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Title: Effects of ecosystem disturbance on fluvial carbon losses from tropical peat swamp forests
Author: Moore, Samuel
ISNI:       0000 0004 2712 1419
Awarding Body: Open University
Current Institution: Open University
Date of Award: 2011
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Investigations into the effects of anthropogenic disturbance on greenhouse gas emissions from tropical peatlands are relatively well documented. However, the effects of such disturbance on fluvial carbon (C) losses has, thus far, been overlooked and remains unaccounted for in these ecosystem C budgets. Here, three land-cover classes in Central Kalimantan, Indonesia, were investigated in order to determine the effect of tropical peatland disturbance on fluvial organic C budgets. Intact peat swamp forest (IPSF), moderately disturbed and severely disturbed peat swamp forest (DPSF1 and 2) catchments were monitored for one year. Results demonstrate a trend of increasing annual total organic carbon (TOC) yields with increasing drainage severity, from 63 in IPSF to 105 and 131 g C m-2 yr-1 in DPSF1 and 2, respectively. Including this routinely-ignored fluvial C loss component in the disturbed peatland ecosystem C budget increases the estimated total C loss by 30%. Radiocarbon analysis of dissolved organiC carbon (DOC) reveals that whilst DOC leaching from IPSF was derived from recent primary production, DOC leaching from the two disturbed sites was comprised of much older C, originating from deep within the peat column. The TOC flux from the Sebangau River basin was estimated to be 0.46 teragrams yr-1, which upon regional extrapolation indicates that Indonesian rivers account for 10% of the global annual riverine DOC export to the ocean. There were no significant differences between sites in the quality of the organic C lost, but DOC lost from disturbed sites was generally less aromatic than from the intact site. It is recognized that a large portion of this labile C will be emitted to the atmosphere via biotic decomposition. Since 1990, peatland disturbance has resulted in a 53% increase in fluvial organic C export from Southeast Asia, an increase that alone approximates the entire annual fluvial organic C flux from European peatlands.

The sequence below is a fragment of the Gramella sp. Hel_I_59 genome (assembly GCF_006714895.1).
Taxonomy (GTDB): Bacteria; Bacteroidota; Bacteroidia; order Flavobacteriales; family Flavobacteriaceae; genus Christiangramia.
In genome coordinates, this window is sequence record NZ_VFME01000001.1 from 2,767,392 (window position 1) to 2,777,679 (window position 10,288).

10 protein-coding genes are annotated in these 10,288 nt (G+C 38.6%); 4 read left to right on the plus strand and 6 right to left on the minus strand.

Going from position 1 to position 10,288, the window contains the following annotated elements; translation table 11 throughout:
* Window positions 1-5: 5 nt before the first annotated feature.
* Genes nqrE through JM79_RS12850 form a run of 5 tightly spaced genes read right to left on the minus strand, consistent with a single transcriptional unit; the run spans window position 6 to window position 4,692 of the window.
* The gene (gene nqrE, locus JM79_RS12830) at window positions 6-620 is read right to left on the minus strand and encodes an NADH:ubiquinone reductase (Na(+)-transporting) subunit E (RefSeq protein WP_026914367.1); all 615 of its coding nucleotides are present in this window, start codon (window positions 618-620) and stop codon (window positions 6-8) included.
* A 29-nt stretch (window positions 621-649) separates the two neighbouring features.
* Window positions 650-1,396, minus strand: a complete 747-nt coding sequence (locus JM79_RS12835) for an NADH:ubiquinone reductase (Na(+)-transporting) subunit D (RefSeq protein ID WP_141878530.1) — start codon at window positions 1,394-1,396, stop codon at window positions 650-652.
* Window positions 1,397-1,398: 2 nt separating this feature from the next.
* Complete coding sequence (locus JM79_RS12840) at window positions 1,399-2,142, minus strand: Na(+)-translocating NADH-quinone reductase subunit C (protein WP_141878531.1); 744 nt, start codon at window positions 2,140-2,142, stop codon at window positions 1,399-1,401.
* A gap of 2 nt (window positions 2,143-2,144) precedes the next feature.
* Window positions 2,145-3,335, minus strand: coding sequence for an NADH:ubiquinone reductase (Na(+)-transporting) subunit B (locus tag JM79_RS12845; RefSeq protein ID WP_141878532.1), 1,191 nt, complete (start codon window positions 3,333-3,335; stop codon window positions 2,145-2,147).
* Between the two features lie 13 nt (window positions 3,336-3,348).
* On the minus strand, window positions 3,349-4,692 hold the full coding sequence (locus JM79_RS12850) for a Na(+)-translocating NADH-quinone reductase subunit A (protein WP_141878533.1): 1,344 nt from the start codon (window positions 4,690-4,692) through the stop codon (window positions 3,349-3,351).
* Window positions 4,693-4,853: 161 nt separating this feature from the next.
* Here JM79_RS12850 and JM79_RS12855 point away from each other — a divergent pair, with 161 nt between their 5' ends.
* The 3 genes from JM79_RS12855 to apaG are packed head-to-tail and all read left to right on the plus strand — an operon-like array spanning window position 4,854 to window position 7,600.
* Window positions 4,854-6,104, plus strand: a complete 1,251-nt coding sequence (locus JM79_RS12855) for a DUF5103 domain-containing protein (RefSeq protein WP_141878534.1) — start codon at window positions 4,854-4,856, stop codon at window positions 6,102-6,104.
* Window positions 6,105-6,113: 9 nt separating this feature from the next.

Supervisor: Not available Sponsor: Not available
Qualification Name: Thesis (Ph.D.) Qualification Level: Doctoral